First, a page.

The most extraordinary thing about My Wife is a Gangster isn’t how well it manages to balance its serious side, its comedy side, and its action side, but how effective the whole thing is. As Gangster opens, we hear someone telling a story about one rainy night when a legend was born. It’s the kind of story that may or may not be true depending on who’s telling it and how much faith you put in him. The story is about Eun-jin (Eun-kyung Shin) and how she became a legend in the South Korean underworld by taking on an army of gangsters and coming out on top.
We finally meet the real-life Eun-jin, who is now the underboss of a criminal empire, and who is a stoic figure with hard eyes and even harder fists. It doesn’t matter that she’s a woman — her reputation is sealed and she lets her physical prowess do all the talking. When Eun-jin finally locates her long-lost older sister, Yu-jin, it should be a happy time, only Yu-jin is dying and has only a few months to live, if that.
The kinder and gentler Yu-jin makes a last request of her young sister — she wants to see Eun-jin get married, something she herself has never done and now regrets. Not wishing to deny her sister’s dying wish, Eun-jin agrees, and soon picks out an average South Korean Joe name Soo-il to be the lucky groom. The two gets hitch and everything seems to be going fine, but as Eun-jin later tells Soo-il, no one leaves the gangster life. Will Eun-jin ever change? Will Soo-il survive Eun-jin’s lifestyle? Or better yet, will Soo-il ever get lucky with his wife?
My Wife is a Gangster is a very funny film when it allows itself to be. And just like that, it can shift into melodrama mode, straight drama, and action mode. In-between vignettes from Eun-jin’s gangster life, we laugh through her attempts to live with her new husband and her husband’s attempts to survive his new wife. The average Soo-il, slightly overweight and not all that handsome, starts to get the idea that he’s not “wearing the pants” in this house, as his first two attempts to touch his wife’s breast ends with him carrying a shiner at work.
If having to ward off her husband wasn’t bad enough (she considers giving herself to Soo-il the same as surrendering her independence and free-will), Eun-jin has to deal with a rival gangster name White Shark who is starting to make some hostile overtures. Things at work are beginning to look like they’re heading toward a violent confrontation, meanwhile things at home look like they’re heading toward a quick divorce.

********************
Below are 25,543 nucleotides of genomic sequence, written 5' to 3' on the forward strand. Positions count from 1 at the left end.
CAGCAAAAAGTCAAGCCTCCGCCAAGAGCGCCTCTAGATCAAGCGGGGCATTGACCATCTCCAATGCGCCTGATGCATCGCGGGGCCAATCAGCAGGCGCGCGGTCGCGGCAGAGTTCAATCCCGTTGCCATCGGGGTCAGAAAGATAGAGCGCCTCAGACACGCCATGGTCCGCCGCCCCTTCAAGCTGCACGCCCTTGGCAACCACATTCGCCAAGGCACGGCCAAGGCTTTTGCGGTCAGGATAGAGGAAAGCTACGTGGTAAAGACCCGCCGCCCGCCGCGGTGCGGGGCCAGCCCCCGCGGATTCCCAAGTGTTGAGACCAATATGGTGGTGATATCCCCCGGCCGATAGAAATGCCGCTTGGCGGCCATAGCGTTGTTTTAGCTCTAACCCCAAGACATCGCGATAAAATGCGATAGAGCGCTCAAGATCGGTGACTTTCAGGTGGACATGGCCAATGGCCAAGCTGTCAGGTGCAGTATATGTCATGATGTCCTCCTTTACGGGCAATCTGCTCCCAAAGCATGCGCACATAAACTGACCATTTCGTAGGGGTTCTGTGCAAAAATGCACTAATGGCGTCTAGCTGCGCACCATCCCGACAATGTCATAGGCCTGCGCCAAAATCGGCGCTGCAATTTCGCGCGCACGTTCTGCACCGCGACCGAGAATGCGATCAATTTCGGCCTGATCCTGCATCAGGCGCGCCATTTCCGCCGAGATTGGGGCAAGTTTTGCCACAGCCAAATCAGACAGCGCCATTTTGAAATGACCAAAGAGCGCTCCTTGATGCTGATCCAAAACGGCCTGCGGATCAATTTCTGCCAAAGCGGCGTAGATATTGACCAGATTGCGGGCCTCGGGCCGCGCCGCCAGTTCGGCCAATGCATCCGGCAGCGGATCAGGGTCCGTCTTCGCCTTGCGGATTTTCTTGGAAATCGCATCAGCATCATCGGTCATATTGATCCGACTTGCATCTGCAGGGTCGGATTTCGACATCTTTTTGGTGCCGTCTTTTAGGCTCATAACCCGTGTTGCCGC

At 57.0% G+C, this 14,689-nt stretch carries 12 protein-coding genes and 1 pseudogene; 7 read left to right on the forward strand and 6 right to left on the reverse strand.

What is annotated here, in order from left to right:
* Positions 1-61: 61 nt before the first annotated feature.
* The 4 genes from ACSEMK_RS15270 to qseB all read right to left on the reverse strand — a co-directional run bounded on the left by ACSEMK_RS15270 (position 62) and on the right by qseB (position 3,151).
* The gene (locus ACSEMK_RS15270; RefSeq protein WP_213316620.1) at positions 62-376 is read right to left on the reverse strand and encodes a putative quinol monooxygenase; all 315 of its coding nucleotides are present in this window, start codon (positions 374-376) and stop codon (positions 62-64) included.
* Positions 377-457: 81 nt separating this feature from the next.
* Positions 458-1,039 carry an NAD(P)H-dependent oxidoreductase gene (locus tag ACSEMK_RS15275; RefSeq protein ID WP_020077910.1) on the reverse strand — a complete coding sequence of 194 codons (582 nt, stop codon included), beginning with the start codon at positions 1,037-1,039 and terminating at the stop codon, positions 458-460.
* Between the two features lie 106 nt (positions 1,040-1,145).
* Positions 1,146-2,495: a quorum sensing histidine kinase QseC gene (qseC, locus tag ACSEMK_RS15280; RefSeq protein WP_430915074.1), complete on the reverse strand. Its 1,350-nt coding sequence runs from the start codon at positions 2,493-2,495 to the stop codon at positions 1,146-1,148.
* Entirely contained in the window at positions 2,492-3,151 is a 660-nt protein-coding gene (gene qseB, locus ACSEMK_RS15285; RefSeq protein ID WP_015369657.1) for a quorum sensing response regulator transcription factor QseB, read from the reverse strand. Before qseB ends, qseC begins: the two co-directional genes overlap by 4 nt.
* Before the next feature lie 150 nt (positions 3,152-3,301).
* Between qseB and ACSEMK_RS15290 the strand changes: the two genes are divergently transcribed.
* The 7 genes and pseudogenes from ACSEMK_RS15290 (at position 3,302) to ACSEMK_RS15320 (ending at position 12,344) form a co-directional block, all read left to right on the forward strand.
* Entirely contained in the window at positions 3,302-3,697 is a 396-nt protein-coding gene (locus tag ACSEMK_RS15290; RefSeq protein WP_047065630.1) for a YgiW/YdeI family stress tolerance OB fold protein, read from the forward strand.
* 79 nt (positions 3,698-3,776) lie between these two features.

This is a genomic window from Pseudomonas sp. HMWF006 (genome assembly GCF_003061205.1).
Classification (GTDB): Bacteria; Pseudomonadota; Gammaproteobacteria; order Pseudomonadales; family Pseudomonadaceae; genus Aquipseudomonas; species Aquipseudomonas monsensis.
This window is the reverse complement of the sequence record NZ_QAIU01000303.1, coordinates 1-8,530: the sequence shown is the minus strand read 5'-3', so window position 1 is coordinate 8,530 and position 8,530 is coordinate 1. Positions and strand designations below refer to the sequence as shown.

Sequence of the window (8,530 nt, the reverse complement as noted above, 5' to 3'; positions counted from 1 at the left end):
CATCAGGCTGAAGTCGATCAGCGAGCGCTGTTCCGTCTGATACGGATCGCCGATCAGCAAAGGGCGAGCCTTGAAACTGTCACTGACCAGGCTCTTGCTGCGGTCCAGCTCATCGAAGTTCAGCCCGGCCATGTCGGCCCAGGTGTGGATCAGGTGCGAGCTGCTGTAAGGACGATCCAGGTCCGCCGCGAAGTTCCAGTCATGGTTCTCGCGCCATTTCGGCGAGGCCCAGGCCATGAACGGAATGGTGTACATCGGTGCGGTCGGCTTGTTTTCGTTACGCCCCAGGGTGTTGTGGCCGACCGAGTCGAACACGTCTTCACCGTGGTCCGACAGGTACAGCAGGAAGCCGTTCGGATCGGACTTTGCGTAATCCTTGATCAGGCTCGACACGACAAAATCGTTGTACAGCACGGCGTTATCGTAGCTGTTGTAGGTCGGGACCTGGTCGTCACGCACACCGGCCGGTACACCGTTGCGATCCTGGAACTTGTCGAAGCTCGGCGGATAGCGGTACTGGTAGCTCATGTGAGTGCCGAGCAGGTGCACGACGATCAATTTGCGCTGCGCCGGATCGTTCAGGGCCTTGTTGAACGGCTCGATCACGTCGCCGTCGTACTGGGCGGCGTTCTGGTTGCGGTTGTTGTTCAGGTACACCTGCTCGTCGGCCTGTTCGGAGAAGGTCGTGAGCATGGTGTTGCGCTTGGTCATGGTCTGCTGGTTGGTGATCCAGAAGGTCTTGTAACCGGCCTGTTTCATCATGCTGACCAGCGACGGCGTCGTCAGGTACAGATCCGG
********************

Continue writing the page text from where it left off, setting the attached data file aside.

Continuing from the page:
The movie is bookended by two big action scenes, one at the very beginning when Eun-jin proves her mettle in the rain, and later towards the end when Eun-jin gets into a fight against all of White Shark’s men at a warehouse. In-between we get minor skirmishes between Eun-jin’s lieutenants and local punks, as well as Eun-jin herself having to battle a Japanese enforcer with knives.
As hard as it is to believe, the movie’s comedy really carries the bulk of what makes My Wife is a Gangster so good. The funniest moments in the movie comes in the beginning, when the tomboyish Eun-jin has to completely discard her toughness in order to attract a husband. She attempts to learn how to smile, to jiggle her breasts, and the toughest of all, to wear high heels! Yikes! Because Eun-jin almost never smiles, when she tries it in various situations it is the most hilarious thing you’ll ever see.
The acting is outstanding throughout. As the lead, Eun-kyung Shin strikes the perfect balance of toughness and vulnerability. She is both believable when she’s kicking ass (probably a stunt double) and sympathetic when she’s trying to please her dying sister. Shin’s scenes with her sister are genuine and heartfelt, although I would have liked to see more of the two sisters, since their scenes were just too brief and too few.
As Eun-jin’s embattled husband, Sang-Myeon Park does all the right facial expressions and pratfalls, shifting from confused husband to battered spouse to indignant man, sometimes all in the same scene! It’s not easy marrying a looker like Eun-jin only to find out she’s a high-ranking gangster, and Park is perfectly cast as the bewildered husband who isn’t quite sure if he can handle all of Eun-jin’s odd behaviors and cold shoulders. We root for the poor sap and hopes he can somehow win Eun-jin over before she kills him.
The movie sports a very strong supporting cast. The actor playing Romeo does very well as the cool and professional gangster who has a soft spot for his unpolished out-of-town cousin and his bargirl girlfriend. Another actor plays Eun-jin’s right-hand man, a fellow with a metal plate on his head who owes his life and his allegiance to Eun-jin come hell or high water, makes a good impression. He has unrequited love for Eun-jin and we get the feeling Eun-jin knows it, but chooses to ignore it because of their positions in the organization. The villain has very little to do, but it doesn’t really matter because Eun-jin’s gangster problems are only a background distraction, and the real story is her home life.
Not a lot of movies can strike the correct balance between comedy, drama, and action. My Wife is a Gangster manages all 3 and comes out shining like a pair of scissors flying through the rain.
Jo Jin-Gyu (director) / Jo Jin-Gyu (screenplay)
CAST: Eun-Kyung Shin …. Cha Eun-jin
Sang-Myeon Park …. Kang Su-il
Jae-mo Ahn …. Bada
In-kwon Kim …. Banse